Daphne Brooker was Head of Fashion at Kingston from 1962 to 1992. Earlier in 2013, a memorial service was held at the University Women’s Club in central London to celebrate her extraordinary life, and immensely positive impact on the staff, students, and indeed the reputation of Kingston School of Art. Below is one of the many tributes made to Daphne by those who knew her well, by Professor Ian Griffiths, Daphne’s successor as Head of Fashion at Kingston:
One of Daphne’s greatest talents was, to me, her genius for getting the best out of those around her; her students, her colleagues, and anyone with whom she came into contact who struck her as having potential. She would challenge you by whatever means, not always entirely pleasant, to achieve your absolute best. In my own case it was when I was a final year student at Manchester Polytechnic and she was the chair of a visiting quality assessment panel. At the briefest of interviews, she declared that I was clever, my talent like “a little flower that would bloom unseen”.
Daphne’s words spurred me to disprove her and four years later, I met her again, by chance under the relentless Paris rain outside a Claude Montana show. Neither of us had an invitation, but that wouldn’t stop her from getting in. We shared an umbrella and I told her that I had been working as a designer at MaxMara, and that I was returning to London as a consultant. Daphne returned with a challenge: write a design brief, come to Kingston and teach the second years for two weeks. This seemed to go quite well, although I was only a few years older than some of the students, but I was completely surprised when she called me and suggested I apply for her job, as she was retiring. The prospect of following an act like Daphne’s was overwhelming, especially on the strength of only a few weeks’ teaching experience but she swept my concerns aside; energy, contacts and an appetite for combat were the main requirements of the job, she told me. I followed her advice and I got the job.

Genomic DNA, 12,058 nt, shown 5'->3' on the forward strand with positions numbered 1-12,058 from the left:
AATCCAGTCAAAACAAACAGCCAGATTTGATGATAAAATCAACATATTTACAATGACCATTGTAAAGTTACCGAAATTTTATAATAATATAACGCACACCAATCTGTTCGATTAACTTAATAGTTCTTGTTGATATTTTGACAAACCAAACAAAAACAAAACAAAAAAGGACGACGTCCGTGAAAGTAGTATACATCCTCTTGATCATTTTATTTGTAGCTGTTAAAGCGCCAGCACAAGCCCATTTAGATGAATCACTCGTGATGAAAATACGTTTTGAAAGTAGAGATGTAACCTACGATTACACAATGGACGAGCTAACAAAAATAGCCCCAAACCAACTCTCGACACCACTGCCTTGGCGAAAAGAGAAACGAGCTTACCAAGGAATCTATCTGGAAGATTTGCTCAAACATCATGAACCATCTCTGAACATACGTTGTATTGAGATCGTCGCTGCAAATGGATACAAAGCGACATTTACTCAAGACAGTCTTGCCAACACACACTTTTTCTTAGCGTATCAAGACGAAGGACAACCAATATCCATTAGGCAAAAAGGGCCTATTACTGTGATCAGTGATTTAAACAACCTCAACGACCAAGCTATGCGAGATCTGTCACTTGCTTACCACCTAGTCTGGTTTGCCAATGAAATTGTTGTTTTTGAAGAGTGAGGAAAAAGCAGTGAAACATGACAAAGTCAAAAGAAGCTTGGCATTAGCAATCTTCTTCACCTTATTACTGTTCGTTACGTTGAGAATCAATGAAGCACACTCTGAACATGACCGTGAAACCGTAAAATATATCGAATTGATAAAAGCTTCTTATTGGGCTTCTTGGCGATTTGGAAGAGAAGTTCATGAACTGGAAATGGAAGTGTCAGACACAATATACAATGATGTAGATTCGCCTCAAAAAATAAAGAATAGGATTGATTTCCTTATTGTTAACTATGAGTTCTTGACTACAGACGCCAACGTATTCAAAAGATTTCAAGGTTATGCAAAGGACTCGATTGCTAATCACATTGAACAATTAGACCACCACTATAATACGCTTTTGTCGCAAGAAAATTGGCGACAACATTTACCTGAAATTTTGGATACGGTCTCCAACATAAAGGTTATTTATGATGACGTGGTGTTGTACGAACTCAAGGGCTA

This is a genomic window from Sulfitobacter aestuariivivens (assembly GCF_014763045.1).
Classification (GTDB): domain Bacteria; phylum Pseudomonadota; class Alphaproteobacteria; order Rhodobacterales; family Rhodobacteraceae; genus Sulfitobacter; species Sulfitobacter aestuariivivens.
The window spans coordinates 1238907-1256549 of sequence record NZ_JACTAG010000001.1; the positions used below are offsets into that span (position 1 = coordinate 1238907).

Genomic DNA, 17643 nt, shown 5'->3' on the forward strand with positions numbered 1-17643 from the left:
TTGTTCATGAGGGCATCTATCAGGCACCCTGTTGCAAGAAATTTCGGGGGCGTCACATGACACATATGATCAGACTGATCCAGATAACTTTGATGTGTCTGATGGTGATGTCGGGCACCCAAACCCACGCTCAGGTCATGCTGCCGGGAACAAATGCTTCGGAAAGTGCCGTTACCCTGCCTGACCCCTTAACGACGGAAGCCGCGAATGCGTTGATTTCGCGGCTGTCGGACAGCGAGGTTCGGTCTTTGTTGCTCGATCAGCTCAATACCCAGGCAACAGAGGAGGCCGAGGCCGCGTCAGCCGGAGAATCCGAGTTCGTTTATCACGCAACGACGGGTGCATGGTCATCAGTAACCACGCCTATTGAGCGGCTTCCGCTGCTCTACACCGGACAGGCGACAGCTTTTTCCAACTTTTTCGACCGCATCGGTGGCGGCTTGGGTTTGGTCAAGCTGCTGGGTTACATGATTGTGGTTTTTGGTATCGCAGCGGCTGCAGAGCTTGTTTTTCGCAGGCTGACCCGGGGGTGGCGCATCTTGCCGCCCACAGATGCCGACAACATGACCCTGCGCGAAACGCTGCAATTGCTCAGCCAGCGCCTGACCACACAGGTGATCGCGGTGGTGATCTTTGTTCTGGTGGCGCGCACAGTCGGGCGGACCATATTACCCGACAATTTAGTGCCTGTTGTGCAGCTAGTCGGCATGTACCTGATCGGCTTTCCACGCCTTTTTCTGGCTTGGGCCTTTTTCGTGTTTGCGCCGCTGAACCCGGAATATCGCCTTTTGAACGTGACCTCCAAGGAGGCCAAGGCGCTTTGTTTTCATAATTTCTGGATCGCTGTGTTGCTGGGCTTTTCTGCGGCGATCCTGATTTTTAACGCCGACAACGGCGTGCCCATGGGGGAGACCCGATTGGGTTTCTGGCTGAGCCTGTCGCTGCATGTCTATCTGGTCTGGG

I was fortunate that there was a six month handing over period, when Daphne showed me the ropes. Daphne would pick me up in the morning and in the car she would explain the intricacies of budgets, cost centres, course documentation and the like. We would rarely move out of second gear and Daphne would occasionally interrupt her explanations to remark on the impatience of her fellow drivers. “Why is everyone hooting”, she would ask, as we crawled round the Hammersmith gyrator in the wrong lane. On one occasion we made the whole trip back into town with her often mislaid handbag on the roof of the car.
When it was time to take over the reins, the job was often daunting but Daphne’s challenge galvanised me. Looking back, I marvel at her boldness and decisiveness. When Daphne made up her mind about someone, she went out on a limb and nothing would shake her view: I will always be grateful for that.
This is not about me, of course, it’s about her. The fashion landscape is peppered with those that Daphne spotted, challenged, took risks on. She had an innate and profound understanding of fashion and unusually for an academic, its commercial dimension did not trouble her. Quite the opposite, she embraced the commercial as a stimulus for finely honed creativity. This was her second great talent and it is what sets Kingston apart from other schools.
Daphne shaped our understanding of fashion. Her ideas live on through those she taught and influenced. The fashion world owes her an enormous debt.
Photographer Vince Wade, a colleague of Daphne’s, at the memorial event.
Kingston Fashion archive images on show at Daphne Brooker’s memorial
Daphne’s granddaughter Bess reads an excerpt from her grandmother’s written works.
All images from Kingston University Media Services.